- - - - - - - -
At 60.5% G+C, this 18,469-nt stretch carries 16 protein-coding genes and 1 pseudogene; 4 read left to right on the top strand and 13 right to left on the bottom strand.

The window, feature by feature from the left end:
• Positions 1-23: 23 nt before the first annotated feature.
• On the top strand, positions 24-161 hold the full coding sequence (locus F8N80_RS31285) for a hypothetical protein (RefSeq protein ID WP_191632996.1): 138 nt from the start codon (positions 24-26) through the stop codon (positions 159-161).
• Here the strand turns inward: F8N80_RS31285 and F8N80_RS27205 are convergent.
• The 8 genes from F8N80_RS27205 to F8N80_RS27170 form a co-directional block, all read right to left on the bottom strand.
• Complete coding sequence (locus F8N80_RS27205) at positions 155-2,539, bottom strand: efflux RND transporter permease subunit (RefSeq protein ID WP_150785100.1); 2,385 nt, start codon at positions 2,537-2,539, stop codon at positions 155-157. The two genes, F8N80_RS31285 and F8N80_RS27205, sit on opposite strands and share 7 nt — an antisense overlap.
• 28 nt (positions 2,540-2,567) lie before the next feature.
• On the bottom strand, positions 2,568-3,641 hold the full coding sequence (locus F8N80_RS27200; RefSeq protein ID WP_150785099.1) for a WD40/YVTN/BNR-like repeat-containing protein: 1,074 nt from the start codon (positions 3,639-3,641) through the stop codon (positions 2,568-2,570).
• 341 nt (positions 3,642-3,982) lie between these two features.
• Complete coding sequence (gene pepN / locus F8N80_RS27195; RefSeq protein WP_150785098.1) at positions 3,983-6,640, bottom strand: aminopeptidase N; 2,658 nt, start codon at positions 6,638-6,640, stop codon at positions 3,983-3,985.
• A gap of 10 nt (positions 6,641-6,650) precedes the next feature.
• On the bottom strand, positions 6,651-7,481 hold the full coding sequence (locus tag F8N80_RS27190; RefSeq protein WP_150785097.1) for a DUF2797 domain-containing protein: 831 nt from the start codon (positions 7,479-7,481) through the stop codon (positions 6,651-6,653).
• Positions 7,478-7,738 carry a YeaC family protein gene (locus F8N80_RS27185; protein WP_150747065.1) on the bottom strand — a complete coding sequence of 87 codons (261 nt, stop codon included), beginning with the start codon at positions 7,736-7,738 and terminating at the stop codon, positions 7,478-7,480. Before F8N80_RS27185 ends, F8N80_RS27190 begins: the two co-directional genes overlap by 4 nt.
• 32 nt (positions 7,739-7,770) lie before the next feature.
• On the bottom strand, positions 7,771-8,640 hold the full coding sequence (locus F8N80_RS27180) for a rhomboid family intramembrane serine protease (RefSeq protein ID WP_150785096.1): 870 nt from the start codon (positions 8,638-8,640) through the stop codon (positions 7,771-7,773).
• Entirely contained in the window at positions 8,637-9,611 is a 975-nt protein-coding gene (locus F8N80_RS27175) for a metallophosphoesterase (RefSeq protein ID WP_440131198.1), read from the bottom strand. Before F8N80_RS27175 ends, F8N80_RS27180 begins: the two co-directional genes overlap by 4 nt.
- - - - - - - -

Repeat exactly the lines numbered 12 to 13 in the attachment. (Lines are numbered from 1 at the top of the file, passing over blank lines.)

• A gap of 10 nt (positions 6,641-6,650) precedes the next feature.
• On the bottom strand, positions 6,651-7,481 hold the full coding sequence (locus tag F8N80_RS27190; RefSeq protein WP_150785097.1) for a DUF2797 domain-containing protein: 831 nt from the start codon (positions 7,479-7,481) through the stop codon (positions 6,651-6,653).